DNS based IP Blocklists
These blocklists contain lists of IP addresses of hosts that are associated with sending spam. They are normally used by the system administrators of mail servers: most modern mailserver software includes the option to check that the sending host is not in one of these lists before deciding to accept the email.
Some filtering software, such as spamassassin, can query these lists in order to help decide if email is spam. Carrying out the check in the mailserver is preferable though, since at that stage fewer resources have been involved in receiving and processing the email. One of the main advantages of this type of blocklist is that they can easily and reliably be checked by mail servers before receiving the email.
The disadvantage is that rejecting all email from a given server might be regarded as 'heavy-handed', especially if that server is shared between the spammer and legitimate users. For this reason it's important that anyone rejecting email based on a blocklist on this page understands exactly what email they'll be rejecting - and how likely it is to reject legitimate email.
Here are brief descriptions, along with a bit of (my) opinion, of a few of the more popular blocklists.
The SBL is run by spamhaus.org, who provide ROKSO (Register Of Known Spam Operations). The rationale is simple, they believe that 90% of spam is produced by a couple of hundred well known spammers. By listing all IPs registered to these spammers they hope that people using the list will be able to block a significant amount of spam while minimising the amount of legitimate email caught. Unfortunately spammers often abuse open relays (and other types of open proxy) in order to send their spam via other people's IP addresses, so don't expect using the SBL alone to block 90% of your spam.
If you are going to reject email based on any of the blocklists on this page I'd recommend that this is the first one that you consider: it will carry only a relatively small risk of blocking legitimate email, and will show the major spammers that the majority of the internet does not want to talk to them. In combination with a good open relay blocklist the SBL has the potential to stop a significant amount of spam.
ORDB (Open Relay Database) is a list of open SMTP relays. Anyone can request ORDB check a host, through a simple of form on their website. They will then run their own suite of tests against the host - and list it if it is found to be an open relay. Spammers are increasinly exploiting open proxies instead of SMTP relays, for reasons I describe here - so for a more thorough solution you might want to consider a block list that includes these (for example the DSBL) as well as (or instead of) ORDB.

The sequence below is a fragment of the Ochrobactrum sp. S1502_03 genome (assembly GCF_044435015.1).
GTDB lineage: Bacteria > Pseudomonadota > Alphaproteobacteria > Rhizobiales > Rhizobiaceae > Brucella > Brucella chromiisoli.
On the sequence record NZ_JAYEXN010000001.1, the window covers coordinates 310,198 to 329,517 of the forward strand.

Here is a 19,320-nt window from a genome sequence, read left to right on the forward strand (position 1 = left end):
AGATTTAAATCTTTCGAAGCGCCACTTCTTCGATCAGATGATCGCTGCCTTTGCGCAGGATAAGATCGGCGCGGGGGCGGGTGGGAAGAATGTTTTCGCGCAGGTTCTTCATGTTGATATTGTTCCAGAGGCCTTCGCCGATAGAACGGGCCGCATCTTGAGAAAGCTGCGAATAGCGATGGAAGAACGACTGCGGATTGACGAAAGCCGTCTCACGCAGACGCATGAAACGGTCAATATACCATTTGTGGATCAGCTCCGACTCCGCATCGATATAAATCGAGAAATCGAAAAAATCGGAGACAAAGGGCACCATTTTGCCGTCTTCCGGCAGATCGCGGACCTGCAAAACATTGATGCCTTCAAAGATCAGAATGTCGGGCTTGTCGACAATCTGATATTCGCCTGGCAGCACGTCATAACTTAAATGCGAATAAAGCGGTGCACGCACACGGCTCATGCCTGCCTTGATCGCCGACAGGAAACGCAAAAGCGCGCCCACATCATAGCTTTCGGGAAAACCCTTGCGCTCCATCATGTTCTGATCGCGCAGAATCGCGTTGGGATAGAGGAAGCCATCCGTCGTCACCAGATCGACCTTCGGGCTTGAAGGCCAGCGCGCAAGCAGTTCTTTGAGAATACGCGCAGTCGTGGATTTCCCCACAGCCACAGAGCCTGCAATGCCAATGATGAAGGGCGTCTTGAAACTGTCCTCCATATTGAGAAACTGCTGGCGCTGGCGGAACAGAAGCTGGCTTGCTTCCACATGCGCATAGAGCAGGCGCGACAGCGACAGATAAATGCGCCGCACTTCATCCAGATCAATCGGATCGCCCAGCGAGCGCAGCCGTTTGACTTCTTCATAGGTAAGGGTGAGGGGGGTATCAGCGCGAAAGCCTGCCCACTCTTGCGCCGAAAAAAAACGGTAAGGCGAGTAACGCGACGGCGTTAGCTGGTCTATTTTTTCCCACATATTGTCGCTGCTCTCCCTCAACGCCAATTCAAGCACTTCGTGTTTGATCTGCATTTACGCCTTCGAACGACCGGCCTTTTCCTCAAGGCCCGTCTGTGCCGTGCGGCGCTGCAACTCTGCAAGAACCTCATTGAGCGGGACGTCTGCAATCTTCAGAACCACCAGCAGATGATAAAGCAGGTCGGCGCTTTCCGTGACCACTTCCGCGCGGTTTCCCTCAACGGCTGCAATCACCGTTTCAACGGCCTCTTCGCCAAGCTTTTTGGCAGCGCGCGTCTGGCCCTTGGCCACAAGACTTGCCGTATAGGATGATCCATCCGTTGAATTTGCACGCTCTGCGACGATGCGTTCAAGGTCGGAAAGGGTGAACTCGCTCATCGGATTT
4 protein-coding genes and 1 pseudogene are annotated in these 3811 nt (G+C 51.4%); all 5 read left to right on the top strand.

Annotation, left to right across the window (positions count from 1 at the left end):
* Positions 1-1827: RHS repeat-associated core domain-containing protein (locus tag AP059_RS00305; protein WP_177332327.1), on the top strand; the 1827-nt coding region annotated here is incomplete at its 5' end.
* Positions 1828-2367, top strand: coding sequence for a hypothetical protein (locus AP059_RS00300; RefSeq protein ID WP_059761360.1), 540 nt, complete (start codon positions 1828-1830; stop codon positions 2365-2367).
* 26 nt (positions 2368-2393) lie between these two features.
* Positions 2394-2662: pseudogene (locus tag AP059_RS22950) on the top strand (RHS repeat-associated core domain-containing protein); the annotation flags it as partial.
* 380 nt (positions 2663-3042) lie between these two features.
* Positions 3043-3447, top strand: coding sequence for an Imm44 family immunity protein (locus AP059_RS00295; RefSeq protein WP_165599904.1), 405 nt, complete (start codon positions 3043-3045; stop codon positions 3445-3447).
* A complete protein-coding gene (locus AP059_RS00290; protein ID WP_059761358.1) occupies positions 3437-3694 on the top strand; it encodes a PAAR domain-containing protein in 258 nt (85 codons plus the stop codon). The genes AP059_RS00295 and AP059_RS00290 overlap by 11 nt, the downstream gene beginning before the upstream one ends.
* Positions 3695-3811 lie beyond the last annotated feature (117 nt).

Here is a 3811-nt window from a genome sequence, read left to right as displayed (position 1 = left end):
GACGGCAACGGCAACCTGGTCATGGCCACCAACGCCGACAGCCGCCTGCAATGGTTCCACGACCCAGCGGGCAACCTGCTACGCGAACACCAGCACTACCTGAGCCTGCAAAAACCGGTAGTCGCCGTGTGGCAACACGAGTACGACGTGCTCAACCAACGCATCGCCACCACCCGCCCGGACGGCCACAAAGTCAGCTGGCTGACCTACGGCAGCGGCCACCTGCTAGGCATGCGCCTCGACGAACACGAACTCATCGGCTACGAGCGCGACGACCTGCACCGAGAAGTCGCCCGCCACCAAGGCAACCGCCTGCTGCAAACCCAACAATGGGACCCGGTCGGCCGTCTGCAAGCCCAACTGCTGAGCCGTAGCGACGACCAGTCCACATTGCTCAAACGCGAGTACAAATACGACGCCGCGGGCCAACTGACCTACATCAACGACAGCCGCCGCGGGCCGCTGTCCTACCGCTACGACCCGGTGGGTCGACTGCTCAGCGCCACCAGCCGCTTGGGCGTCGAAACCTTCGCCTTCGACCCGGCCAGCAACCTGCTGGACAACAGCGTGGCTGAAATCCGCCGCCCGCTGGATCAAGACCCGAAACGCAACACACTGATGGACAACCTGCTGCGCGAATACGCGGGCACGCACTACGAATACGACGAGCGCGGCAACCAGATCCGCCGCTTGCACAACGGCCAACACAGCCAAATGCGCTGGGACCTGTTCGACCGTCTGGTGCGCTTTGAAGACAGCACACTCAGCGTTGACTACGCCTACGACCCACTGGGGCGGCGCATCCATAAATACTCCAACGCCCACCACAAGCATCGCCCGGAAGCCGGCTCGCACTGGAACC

It is important to remember that people running open relays do not, generally, do so deliberately - they are often simply badly configured or out of date email servers run by ordinary companies or individuals. Rejecting their email may well be a good way to persuade them to get their act in gear and fix their server, but doing so will mean it's very likely that from time to time you'll reject legitimate email.
One of the most well known, and also one of the most controversial, block lists. Part of this controversy is caused by the anonymity of the administrators of the list. SPEWS primarily lists IPs belonging to known spammers or spam support organisations, however if an ISP hosts a spammer and refuses (or simply fails) to remove the spammer from their network SPEWS will start regarding the ISP as a spam supporter - and will start increasing the number of IPs listed to include other IPs owned by the ISP. While this is an effective technique in trying to persuade ISPs that it's in their interests to terminate spammers it means that SPEWS will often include IPs used by people who do not (and have never) sent spam. SPEWS regard these IPs as 'collateral damage', but it's important to remember that blocking email based on the SPEWS (while blocking a relatively large amount of spam) will almost invariably block some legitimate emails.
The DSBL blocks open relays, open proxies and any other server which spammers could abuse to send out their spam. The rationale is simple: if a server can be made to send an email containing a unique cookie to email@example.com then it must be bad, so any such email received by that address automatically gets the sending host listed in the blocklist. Clearly this is open to abuse, since (for example) any hotmail user could legitimately use the hotmail servers to email this address - and thus get all of hotmail listed. To prevent this type of abuse only cookies given to people trusted by DSBL cause servers to be listed in the main list (list.dsbl.org). If you wish to check the complete (untrusted) list you can do so using unconfirmed.dsbl.org - however it would be very unwise to reject email based on this list. It may be appropriate for use in a scoring system (such as spamassassin).
Blocking by country
Rejecting emails based on the country the sending host's IP address belongs to is a surprisingly common practise. It's clearly not an appropriate strategy for ISPs, but for some small companies it does make some sense. Like it or not, a lot of spam currently comes from (or via open relays in) a few countries that they have no intention of selling to, or dealing with in any way - so why not simply block all email from them. The favourites include China (cn.countries.nerd.dk) and Brazil (br.countries.nerd.dk) - a quick check of your mailserver logs will show up other possible candidates.